Extension to 1729.com’s “How to Start a New Country”
An updated version of this post is maintained here [https://pinotio.com/review-of-1729s-how-to-start-a-new-country]. Balaji proposes seven models for establishing a new state. I contribute two further models that provide useful comparisons for what 1929.com is trying to achieve: 8) Big Tech as independent states and 9) Religious Organisations as independent states. In particular I address the question of how a Cloud State could eventually become independent from the nation states in which disc
An updated version of this post is maintained here.
Balaji proposes seven models for establishing a new state. I contribute two further models that provide useful comparisons for what 1929.com is trying to achieve: 8) Big Tech as independent states and 9) Religious Organisations as independent states.
In particular I address the question of how a Cloud State could eventually become independent from the nation states in which discontiguous enclaves of that Cloud State would likely be situated.
Note that is article is a review of Balaji’s “How to Start a New Country” — accessible here and recommended as pre-reading.
8. Big Tech as a Framework for New States
Balaji lays out an initial framework for a “Cloud Country” that would start with remote citizens, and then migrate towards discontiguous land enclaves meshed in the cloud.
To a large degree, this is the growth cycle of a Big Tech company. Indeed Google or Apple or Facebook all display attributes of a state:
- Identity cards (like passports) for employees and identity numbers for each person who browses their web sites (for more see Byrne Hobart’s theory that “Big Tech Sees Like a State”),
- Discontiguous parcels of land in different countries that are meshed in the cloud.
Note also that while these Big Tech companies have their own internal rules, they largely play by local government rules in each enclave (international office) that they occupy. While they are independent states on some dimensions (Amazon controls “taxes” and access on its marketplace), they are dependent on other dimensions (Google follows Irish employment law in Ireland).
I believe that a Cloud State would largely follow the growth trajectory of Big Tech Corporates, with the important difference that information would be managed in a decentralised rather than a centralised manner.
9. Religious Organisations as a Framework for a New State
Balaji calls out the “reverse diaspora” as a mental model of the Cloud State. This model brings to mind the building of international religious communities. Here are some notable examples — with emphasis on similar attributes to a Cloud State:
- Discontiguous parcels of land (e.g. churches in Catholicism) in nation states worldwide.
- An autonomous parcel of land — The Vatican City OR Israel.
- Guidance in Abrahamic religions around the payment of a proportion of one’s income to the religious organisation or charities, i.e. taxes.
Notably, religious organisations have carved out an interesting agreement with nation states whereby, in certain cases, charitable donations are exempt from nation state taxes. Perhaps this is as close as one can get to having a new state that is financially autonomous while its members occupy parcels of land within a nation state.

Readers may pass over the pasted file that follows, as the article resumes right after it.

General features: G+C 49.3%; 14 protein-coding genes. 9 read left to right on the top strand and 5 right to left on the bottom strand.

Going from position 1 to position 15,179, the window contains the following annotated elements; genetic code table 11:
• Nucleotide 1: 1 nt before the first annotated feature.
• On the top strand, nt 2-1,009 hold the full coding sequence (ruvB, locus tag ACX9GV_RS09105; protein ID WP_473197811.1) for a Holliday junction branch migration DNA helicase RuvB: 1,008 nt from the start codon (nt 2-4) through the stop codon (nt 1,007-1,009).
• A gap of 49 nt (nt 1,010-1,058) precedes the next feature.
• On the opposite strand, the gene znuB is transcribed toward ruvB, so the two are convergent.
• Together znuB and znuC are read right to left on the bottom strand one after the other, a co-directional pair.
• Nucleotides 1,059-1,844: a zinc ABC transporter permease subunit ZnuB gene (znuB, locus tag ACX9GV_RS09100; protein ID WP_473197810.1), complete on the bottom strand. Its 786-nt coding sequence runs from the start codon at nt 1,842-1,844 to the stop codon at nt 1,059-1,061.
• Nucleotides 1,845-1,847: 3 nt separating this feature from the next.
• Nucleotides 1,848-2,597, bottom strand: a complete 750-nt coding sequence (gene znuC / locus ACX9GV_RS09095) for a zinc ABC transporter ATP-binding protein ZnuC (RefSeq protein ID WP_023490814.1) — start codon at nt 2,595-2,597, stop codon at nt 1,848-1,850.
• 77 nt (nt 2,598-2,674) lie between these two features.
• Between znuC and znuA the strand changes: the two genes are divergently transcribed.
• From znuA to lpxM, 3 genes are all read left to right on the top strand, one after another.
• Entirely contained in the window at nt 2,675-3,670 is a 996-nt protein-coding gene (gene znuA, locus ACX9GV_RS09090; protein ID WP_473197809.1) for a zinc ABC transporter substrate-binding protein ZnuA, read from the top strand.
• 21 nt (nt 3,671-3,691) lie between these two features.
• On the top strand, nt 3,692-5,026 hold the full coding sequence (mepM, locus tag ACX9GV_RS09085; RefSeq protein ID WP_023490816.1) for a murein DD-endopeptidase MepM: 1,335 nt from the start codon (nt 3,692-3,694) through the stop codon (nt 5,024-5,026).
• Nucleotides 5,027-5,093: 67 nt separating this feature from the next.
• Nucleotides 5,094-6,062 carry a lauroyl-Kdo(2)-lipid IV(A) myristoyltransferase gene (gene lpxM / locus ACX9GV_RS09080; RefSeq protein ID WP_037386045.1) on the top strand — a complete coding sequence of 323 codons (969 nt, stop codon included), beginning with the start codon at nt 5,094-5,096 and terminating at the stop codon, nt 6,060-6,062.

This raises the question of whether a Cloud State might adopt the approach of seeking charitable organisation status, much as religious organisations have done.
Co-existence versus Complete Independence
Both Big Tech and religious organisations largely co-exist with nation states. To some degree, certain religious organisations are more geographically independent as they have their own autonomous states. Conversely, Big Tech is perhaps more informationally independent as they have greater control over data and communications than nation states.
This gives rise to a question around the long term vision of a Cloud State. Is the ultimate goal of this cloud state to achieve complete independence OR is it instead desirable to see Cloud State members as dual citizens, much as one can be both Irish and Catholic?
To a large degree, this choice is constrained by the monopoly of nation states over the land on earth and geography as a basis for both citizenship and taxation. This leaves two options for complete independence:
- To convince a nation state to relinquish governance over a parcel of land — as is the case with certain native populations.
- To wait until such a time as technology presents new geographies for the establishment of an autonomous region (either in uninhabitable portions of earth, or, in outer space). By the time a reverse diaspora has been established, the number of options on this front will be larger than is the case today.
Where should the initial focus of the cloud state lie?
It seems important to me that a Cloud State should be clear in identifying where it is distinguished from all other forms of new states, lest it take on too similar a trajectory to a Big Tech company with an international footprint.
The clearest point of distinction is in a decentralised ledger as the basis for information storage and exchange.